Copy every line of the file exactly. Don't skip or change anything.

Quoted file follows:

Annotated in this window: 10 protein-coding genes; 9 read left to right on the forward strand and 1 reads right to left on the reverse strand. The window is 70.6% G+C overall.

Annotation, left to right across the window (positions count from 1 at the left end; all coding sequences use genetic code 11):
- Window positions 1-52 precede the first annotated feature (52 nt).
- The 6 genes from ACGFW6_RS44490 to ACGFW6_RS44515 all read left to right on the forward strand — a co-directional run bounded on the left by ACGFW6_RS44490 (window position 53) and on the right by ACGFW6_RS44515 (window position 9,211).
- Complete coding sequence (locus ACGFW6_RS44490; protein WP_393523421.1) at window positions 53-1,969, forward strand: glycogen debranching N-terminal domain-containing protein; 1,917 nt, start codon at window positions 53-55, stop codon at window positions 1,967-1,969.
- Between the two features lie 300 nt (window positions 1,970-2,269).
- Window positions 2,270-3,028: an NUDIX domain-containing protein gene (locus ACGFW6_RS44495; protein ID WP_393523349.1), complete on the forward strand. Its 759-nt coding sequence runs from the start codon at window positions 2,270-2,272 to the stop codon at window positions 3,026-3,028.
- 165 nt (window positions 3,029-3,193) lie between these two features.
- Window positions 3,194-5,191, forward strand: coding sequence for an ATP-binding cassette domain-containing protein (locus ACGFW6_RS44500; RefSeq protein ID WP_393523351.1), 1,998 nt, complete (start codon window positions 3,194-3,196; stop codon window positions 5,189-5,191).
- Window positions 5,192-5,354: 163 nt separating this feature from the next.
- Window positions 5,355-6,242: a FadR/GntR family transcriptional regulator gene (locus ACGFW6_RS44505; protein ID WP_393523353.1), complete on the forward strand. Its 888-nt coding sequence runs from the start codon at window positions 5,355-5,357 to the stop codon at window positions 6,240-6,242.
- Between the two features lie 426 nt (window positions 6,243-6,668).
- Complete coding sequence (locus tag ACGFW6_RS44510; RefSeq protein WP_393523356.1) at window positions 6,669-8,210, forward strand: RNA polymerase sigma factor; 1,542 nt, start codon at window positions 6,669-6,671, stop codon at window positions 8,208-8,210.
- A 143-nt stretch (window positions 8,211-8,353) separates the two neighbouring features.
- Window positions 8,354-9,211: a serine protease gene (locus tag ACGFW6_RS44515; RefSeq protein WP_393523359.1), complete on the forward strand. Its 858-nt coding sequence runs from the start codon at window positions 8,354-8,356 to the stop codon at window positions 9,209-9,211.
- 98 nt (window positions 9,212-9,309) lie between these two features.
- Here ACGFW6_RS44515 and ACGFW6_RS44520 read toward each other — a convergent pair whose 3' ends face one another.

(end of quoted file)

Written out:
Annotated in this window: 10 protein-coding genes; 9 read left to right on the forward strand and 1 reads right to left on the reverse strand. The window is 70.6% G+C overall.

Annotation, left to right across the window (positions count from 1 at the left end; all coding sequences use genetic code 11):
- Window positions 1-52 precede the first annotated feature (52 nt).
- The 6 genes from ACGFW6_RS44490 to ACGFW6_RS44515 all read left to right on the forward strand — a co-directional run bounded on the left by ACGFW6_RS44490 (window position 53) and on the right by ACGFW6_RS44515 (window position 9,211).
- Complete coding sequence (locus ACGFW6_RS44490; protein WP_393523421.1) at window positions 53-1,969, forward strand: glycogen debranching N-terminal domain-containing protein; 1,917 nt, start codon at window positions 53-55, stop codon at window positions 1,967-1,969.
- Between the two features lie 300 nt (window positions 1,970-2,269).
- Window positions 2,270-3,028: an NUDIX domain-containing protein gene (locus ACGFW6_RS44495; protein ID WP_393523349.1), complete on the forward strand. Its 759-nt coding sequence runs from the start codon at window positions 2,270-2,272 to the stop codon at window positions 3,026-3,028.
- 165 nt (window positions 3,029-3,193) lie between these two features.
- Window positions 3,194-5,191, forward strand: coding sequence for an ATP-binding cassette domain-containing protein (locus ACGFW6_RS44500; RefSeq protein ID WP_393523351.1), 1,998 nt, complete (start codon window positions 3,194-3,196; stop codon window positions 5,189-5,191).
- Window positions 5,192-5,354: 163 nt separating this feature from the next.
- Window positions 5,355-6,242: a FadR/GntR family transcriptional regulator gene (locus ACGFW6_RS44505; protein ID WP_393523353.1), complete on the forward strand. Its 888-nt coding sequence runs from the start codon at window positions 5,355-5,357 to the stop codon at window positions 6,240-6,242.
- Between the two features lie 426 nt (window positions 6,243-6,668).
- Complete coding sequence (locus tag ACGFW6_RS44510; RefSeq protein WP_393523356.1) at window positions 6,669-8,210, forward strand: RNA polymerase sigma factor; 1,542 nt, start codon at window positions 6,669-6,671, stop codon at window positions 8,208-8,210.
- A 143-nt stretch (window positions 8,211-8,353) separates the two neighbouring features.
- Window positions 8,354-9,211: a serine protease gene (locus tag ACGFW6_RS44515; RefSeq protein WP_393523359.1), complete on the forward strand. Its 858-nt coding sequence runs from the start codon at window positions 8,354-8,356 to the stop codon at window positions 9,209-9,211.
- 98 nt (window positions 9,212-9,309) lie between these two features.
- Here ACGFW6_RS44515 and ACGFW6_RS44520 read toward each other — a convergent pair whose 3' ends face one another.